I've had good reports on all items but my lastborn is unsure about putting a cheeseburger on the Christmas tree.  My thought on it is that they hang pickles & spiders on the tree so "Why not a cheeseburger?".  If necessary, I'll write a fable about it's being a good luck symbol like the spider & pickle.  How about.......The expectant couple stopped by a McD's on the way to Bethlehem where a kindhearted kid there felt sorry for them & used her last coin to buy a quarter pounder & fries for each of them---thus the lucky burger?  Actually, we'll let them split an order of fries & have a cupcake for dessert.  Will that make it appropriate?










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72  Stick Horses in Winter Holidays by Jenxx on: December 08, 2011 10:00:06 PM
I have always liked children's stick horses & have made several.  The larger ones are about 3ft tall but designed more as a wall decoration than for rugged play.  Pink upholstery fabric for a nursery, Red crushed velvet for Christmas & black felt for an ornament. This last one is about 6 inches tall.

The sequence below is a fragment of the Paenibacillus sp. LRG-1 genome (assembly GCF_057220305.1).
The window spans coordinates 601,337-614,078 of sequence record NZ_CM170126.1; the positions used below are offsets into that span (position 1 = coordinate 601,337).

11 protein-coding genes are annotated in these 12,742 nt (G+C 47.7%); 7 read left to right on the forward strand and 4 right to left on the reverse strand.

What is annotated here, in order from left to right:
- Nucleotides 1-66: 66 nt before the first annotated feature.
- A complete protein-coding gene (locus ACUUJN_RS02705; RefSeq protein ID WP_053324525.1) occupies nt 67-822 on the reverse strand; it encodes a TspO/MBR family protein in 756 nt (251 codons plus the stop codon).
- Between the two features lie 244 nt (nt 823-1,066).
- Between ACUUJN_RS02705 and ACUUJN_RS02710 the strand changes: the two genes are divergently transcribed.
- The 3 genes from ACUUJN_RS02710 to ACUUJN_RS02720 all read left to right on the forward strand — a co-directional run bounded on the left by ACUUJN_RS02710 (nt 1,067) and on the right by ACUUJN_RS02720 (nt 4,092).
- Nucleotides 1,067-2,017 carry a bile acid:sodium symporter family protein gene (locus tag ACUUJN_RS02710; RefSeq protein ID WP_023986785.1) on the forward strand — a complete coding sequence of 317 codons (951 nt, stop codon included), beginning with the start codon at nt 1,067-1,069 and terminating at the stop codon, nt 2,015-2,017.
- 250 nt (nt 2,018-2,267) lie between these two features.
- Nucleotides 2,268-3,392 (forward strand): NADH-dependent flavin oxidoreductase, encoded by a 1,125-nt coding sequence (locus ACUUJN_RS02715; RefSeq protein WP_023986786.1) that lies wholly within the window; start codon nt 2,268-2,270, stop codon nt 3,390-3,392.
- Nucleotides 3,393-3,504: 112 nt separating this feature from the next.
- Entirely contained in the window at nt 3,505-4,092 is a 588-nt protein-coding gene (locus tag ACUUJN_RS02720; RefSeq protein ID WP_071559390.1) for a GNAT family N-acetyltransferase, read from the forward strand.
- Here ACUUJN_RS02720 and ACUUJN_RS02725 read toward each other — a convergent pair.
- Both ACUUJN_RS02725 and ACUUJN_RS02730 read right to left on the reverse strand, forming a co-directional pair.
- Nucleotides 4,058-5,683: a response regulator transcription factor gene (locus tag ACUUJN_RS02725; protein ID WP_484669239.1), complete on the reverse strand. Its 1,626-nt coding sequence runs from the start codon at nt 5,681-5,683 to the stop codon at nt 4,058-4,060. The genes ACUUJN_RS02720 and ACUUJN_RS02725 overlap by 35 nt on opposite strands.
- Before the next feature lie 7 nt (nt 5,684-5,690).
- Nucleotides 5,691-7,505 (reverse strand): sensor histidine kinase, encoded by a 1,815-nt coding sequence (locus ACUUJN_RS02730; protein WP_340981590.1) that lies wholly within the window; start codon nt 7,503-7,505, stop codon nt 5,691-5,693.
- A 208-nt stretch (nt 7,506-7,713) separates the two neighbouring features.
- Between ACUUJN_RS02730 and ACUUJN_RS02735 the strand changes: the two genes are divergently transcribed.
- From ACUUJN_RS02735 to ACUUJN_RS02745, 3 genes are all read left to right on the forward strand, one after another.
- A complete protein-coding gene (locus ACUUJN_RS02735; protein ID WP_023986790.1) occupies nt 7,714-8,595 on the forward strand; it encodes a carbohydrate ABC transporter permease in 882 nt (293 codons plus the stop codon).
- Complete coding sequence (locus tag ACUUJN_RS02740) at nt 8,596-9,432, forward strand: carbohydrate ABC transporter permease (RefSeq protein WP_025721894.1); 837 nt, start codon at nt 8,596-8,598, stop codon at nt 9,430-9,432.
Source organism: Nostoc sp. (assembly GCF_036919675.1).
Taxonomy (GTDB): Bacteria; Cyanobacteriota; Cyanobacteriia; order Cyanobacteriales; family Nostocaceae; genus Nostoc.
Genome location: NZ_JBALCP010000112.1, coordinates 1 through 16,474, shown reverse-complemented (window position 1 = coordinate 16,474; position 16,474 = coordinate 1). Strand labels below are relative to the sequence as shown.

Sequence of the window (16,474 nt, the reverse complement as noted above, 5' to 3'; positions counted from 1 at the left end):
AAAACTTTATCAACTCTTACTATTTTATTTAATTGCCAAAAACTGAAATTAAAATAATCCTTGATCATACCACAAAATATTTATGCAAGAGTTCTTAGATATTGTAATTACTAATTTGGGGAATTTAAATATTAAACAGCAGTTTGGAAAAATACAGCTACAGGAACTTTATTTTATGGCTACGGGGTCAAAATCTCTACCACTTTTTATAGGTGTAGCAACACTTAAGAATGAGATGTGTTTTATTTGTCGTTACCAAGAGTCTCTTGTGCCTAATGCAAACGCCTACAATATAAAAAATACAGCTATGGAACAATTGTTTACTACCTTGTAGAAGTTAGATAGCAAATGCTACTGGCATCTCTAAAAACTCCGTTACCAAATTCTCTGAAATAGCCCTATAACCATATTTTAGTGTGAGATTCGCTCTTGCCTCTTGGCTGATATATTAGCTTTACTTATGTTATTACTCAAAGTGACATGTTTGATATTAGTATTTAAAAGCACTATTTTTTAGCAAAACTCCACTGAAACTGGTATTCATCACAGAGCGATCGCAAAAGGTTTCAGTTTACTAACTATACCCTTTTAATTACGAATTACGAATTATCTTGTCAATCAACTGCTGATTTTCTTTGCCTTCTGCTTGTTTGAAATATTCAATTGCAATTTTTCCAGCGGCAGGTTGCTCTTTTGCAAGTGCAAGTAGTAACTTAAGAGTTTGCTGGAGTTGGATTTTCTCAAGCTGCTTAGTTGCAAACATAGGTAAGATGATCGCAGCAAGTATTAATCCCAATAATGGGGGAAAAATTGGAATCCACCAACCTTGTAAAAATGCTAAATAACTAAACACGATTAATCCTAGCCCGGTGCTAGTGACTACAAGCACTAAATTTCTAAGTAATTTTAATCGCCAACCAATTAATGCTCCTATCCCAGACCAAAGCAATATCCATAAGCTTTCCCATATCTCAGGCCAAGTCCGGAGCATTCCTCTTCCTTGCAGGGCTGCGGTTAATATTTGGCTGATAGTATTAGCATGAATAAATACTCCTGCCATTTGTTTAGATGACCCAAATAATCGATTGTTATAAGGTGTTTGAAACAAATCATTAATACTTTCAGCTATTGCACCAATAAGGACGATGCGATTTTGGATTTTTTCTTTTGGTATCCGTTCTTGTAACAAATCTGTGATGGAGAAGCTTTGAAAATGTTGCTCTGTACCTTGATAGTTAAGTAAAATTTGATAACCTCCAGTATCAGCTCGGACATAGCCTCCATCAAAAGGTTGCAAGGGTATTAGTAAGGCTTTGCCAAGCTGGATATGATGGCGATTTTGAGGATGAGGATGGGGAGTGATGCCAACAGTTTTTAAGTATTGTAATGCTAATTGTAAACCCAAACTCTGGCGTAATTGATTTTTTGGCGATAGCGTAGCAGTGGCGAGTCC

I was asked for instructions for these items on another site so I decided to add them to this posting. 





















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73  Christmas un-tree inspired by Lelyonna's in Winter Holidays by Jenxx on: November 27, 2011 06:47:06 PM